In the wake of EU’s upcoming General Data Protection Regulation (GDPR), the Swiss government has recently issued a preliminary draft of a new Data Protection Act (Draft-DPA) that aims to modernize Swiss data protection law. By doing this, Switzerland intends to maintain its adequacy status granted by the European Commission in order to ensure the free flow of personal data from the EU into Switzerland and vice versa.
Proposed new data protection obligations
Amongst others, the Draft-DPA proposes new concepts and obligations in Swiss data protection law, which in part correspond to provisions found in the GDPR:
- Privacy by design. Data controllers and data processors shall undertake reasonable measures to design their processing activities in a manner that reduce and prevent privacy risks.
- Privacy by default. Data controllers and data processors must pre-configure their software so that by default it processes only as much personal data as is necessary for the purpose of processing.
- Automated decision-making. Data subjects must be informed if they are subject to a decision that is made solely by automatic processing of personal data and which has a legal effect on the data subject or otherwise significantly affects the data subject. The data subject has a right to be heard in relation to the decision and the personal data that was processed to reach that decision.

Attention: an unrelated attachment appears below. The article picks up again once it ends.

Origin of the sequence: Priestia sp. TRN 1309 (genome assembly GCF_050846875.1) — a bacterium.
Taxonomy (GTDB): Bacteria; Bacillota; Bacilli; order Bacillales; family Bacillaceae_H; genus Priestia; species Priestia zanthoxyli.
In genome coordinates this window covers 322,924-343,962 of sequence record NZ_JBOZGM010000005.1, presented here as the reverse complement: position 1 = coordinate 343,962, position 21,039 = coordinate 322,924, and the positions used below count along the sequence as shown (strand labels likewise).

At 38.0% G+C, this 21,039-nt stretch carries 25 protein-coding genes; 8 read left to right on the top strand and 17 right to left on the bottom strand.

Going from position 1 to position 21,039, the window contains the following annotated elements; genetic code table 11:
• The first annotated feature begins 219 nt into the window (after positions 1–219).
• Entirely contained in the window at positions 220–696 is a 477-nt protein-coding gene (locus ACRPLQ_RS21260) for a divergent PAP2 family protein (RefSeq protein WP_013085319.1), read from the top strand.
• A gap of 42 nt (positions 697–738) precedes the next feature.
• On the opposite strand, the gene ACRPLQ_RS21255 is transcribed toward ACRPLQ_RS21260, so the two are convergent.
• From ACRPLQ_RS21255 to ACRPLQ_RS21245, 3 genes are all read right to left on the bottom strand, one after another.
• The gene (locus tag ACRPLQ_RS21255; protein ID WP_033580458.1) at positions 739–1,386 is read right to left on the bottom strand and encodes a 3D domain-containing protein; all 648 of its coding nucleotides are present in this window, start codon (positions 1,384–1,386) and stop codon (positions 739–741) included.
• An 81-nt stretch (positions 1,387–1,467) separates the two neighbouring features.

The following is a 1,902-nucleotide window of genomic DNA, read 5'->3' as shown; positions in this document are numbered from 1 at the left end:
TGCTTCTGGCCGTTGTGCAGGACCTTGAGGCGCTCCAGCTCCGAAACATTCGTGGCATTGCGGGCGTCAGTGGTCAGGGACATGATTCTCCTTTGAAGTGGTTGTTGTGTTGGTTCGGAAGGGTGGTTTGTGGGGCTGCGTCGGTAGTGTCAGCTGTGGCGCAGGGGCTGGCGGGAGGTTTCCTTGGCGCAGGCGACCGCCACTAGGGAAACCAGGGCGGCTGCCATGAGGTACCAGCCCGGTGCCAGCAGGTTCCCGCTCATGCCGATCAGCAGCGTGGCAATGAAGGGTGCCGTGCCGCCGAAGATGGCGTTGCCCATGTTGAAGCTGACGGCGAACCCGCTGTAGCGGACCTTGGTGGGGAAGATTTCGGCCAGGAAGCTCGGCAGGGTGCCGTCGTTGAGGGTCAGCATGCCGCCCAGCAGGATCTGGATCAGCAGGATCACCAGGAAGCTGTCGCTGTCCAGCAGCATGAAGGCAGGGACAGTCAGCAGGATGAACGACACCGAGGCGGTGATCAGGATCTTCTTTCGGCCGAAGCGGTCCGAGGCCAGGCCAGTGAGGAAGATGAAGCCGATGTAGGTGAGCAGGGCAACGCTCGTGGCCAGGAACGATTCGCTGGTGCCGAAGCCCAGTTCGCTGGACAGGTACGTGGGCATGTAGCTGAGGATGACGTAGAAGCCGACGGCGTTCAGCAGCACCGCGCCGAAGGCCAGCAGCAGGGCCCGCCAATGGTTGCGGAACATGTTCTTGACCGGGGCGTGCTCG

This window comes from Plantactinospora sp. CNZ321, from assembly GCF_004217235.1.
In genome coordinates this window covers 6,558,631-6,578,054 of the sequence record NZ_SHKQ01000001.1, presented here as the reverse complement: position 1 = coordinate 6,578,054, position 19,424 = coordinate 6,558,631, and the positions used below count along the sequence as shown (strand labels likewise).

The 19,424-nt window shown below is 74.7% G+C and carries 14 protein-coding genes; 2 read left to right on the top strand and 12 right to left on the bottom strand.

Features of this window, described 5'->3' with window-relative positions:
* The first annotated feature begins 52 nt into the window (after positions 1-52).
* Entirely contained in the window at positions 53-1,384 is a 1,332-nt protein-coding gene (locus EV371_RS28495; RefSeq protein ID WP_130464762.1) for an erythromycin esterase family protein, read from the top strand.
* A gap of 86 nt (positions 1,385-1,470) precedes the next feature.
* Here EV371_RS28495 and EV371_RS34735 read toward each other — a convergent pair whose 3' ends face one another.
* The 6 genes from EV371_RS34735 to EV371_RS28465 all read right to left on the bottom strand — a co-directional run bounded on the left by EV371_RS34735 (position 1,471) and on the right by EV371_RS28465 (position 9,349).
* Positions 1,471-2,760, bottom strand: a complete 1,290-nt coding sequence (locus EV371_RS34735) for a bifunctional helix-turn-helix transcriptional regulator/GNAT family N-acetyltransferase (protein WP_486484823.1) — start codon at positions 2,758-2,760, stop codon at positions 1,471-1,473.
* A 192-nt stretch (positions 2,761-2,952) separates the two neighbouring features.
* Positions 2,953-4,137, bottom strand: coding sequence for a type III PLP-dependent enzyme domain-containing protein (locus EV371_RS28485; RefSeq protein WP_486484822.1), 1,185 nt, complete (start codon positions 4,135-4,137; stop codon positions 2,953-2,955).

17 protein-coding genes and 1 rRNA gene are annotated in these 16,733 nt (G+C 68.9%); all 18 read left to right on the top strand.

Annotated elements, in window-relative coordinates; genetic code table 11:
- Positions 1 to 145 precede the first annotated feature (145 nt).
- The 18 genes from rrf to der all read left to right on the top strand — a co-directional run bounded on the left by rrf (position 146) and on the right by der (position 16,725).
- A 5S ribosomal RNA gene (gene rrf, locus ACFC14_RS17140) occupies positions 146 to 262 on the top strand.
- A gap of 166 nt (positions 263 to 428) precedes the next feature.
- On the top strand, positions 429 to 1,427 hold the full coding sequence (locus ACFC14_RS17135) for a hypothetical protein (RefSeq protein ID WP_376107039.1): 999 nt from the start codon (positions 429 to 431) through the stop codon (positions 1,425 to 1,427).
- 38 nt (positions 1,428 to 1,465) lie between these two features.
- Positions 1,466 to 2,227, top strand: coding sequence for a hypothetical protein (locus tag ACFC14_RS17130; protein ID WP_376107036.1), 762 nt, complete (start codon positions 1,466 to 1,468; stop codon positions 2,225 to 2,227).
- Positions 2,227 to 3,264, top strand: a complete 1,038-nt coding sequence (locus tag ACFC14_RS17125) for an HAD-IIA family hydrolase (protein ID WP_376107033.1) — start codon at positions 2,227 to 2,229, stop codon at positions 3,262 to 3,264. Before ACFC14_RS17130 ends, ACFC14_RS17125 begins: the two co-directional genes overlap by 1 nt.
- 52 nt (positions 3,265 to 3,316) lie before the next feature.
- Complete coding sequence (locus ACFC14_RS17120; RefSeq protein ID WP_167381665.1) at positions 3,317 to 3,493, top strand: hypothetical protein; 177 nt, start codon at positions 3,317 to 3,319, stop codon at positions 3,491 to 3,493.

- Data protection impact assessments. Data controllers and data processors must perform data protection impact assessments if the contemplated processing activities likely result in a high risk for the privacy or human rights of data subjects. Results of such assessments need to be communicated to the data protection authority.
- Data breach notifications. Data controllers and data processors shall immediately notify the data protection authority of any unauthorized processing or loss of personal data unless the data breach is unlikely to result in a risk for the privacy or human rights of data subjects.
However, the Draft DPA stops shorts of introducing high financial penalties imposed for infringements of data protection law. The proposed fines are considerably lower than in the GDPR, namely amounting to CHF 500.000. Fines would be imposed on the employee that has infringed specified obligations of the Draft-DPA although a fine of no more than CHF 100.000 could be imposed on the company.
The Draft-DPA was open for public consultation until the beginning of April. The Swiss government is now considering the results of the consultation and will issue a final draft and submit it to Swiss parliament for consideration and legislative process.
Companies should watch the development closely and align their plans for GDPR-compliance with the upcoming changes in Swiss legislation. Below you will find an article-by-article comparison of the current Data Protection Act with the Draft-DPA in German.